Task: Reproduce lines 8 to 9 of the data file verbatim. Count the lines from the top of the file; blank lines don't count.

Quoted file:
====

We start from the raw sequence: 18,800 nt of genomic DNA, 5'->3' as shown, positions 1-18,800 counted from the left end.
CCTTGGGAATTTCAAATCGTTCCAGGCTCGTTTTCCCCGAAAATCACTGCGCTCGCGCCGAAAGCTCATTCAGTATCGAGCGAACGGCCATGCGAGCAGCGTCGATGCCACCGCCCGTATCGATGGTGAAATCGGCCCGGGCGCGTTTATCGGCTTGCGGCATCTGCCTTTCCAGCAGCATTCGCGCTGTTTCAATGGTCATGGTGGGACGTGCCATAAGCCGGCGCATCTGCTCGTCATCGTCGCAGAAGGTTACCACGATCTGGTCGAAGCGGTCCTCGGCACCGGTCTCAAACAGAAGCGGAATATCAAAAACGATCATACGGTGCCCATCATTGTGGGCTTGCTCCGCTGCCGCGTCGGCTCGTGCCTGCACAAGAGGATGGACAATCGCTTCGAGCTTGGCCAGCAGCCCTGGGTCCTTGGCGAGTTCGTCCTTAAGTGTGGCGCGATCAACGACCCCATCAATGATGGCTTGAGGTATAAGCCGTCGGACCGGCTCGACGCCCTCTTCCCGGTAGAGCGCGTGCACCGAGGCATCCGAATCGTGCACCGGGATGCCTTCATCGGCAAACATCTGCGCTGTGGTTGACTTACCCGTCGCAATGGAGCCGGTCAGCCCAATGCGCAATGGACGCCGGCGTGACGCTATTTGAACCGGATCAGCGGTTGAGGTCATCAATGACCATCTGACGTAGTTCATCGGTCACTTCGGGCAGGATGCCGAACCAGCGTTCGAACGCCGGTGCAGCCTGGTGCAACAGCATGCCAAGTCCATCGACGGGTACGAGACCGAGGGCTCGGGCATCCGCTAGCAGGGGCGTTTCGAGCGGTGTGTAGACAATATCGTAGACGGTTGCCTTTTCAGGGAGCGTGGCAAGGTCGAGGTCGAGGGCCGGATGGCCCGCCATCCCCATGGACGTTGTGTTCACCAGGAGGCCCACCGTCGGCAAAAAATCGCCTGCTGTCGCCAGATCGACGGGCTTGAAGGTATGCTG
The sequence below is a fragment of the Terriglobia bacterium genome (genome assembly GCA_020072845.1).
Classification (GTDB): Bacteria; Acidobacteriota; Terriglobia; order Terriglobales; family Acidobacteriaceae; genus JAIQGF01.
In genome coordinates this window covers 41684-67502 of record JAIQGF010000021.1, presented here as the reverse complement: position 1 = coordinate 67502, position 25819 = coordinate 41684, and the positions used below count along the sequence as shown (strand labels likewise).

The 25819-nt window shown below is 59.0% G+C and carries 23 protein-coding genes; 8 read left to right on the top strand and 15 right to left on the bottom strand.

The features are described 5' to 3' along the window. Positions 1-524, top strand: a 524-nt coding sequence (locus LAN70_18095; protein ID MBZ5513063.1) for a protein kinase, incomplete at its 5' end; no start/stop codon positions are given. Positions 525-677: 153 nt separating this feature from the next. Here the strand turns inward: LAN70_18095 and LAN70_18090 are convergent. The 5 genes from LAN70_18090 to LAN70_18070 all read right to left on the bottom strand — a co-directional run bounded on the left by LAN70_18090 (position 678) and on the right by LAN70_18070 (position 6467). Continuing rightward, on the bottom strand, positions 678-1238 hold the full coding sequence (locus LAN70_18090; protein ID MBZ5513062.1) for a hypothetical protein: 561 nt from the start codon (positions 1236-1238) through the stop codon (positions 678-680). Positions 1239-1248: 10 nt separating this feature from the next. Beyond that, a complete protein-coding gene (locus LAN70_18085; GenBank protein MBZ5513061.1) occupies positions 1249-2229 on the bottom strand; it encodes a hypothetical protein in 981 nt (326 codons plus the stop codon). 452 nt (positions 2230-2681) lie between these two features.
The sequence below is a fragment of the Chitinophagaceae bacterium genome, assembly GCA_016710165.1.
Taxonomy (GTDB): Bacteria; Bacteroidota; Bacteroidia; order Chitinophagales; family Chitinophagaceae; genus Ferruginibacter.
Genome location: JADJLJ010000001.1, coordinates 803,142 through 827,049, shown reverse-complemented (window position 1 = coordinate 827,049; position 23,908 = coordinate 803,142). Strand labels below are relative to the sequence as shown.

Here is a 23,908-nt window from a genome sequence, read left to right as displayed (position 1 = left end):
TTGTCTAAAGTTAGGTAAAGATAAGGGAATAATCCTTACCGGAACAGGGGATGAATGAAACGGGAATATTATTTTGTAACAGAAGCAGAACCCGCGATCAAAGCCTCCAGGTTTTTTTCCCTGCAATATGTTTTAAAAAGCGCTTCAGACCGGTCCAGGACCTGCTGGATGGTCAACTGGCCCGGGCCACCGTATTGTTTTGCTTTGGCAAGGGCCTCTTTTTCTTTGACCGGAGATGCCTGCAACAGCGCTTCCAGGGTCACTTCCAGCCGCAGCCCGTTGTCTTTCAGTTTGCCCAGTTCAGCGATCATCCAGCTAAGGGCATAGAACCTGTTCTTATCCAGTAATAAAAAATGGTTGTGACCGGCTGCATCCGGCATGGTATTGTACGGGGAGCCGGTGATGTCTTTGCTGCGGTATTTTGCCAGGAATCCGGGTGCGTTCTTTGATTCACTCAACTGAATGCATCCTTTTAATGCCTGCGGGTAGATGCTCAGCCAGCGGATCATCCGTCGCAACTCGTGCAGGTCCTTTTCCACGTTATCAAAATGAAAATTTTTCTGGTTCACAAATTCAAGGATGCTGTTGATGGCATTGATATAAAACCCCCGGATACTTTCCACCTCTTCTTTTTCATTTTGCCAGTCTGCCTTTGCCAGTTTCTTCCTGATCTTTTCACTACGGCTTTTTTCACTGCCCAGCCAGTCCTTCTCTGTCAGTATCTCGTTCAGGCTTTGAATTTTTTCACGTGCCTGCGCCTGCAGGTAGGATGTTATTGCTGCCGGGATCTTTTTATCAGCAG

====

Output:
The sequence below is a fragment of the Chitinophagaceae bacterium genome, assembly GCA_016710165.1.
Taxonomy (GTDB): Bacteria; Bacteroidota; Bacteroidia; order Chitinophagales; family Chitinophagaceae; genus Ferruginibacter.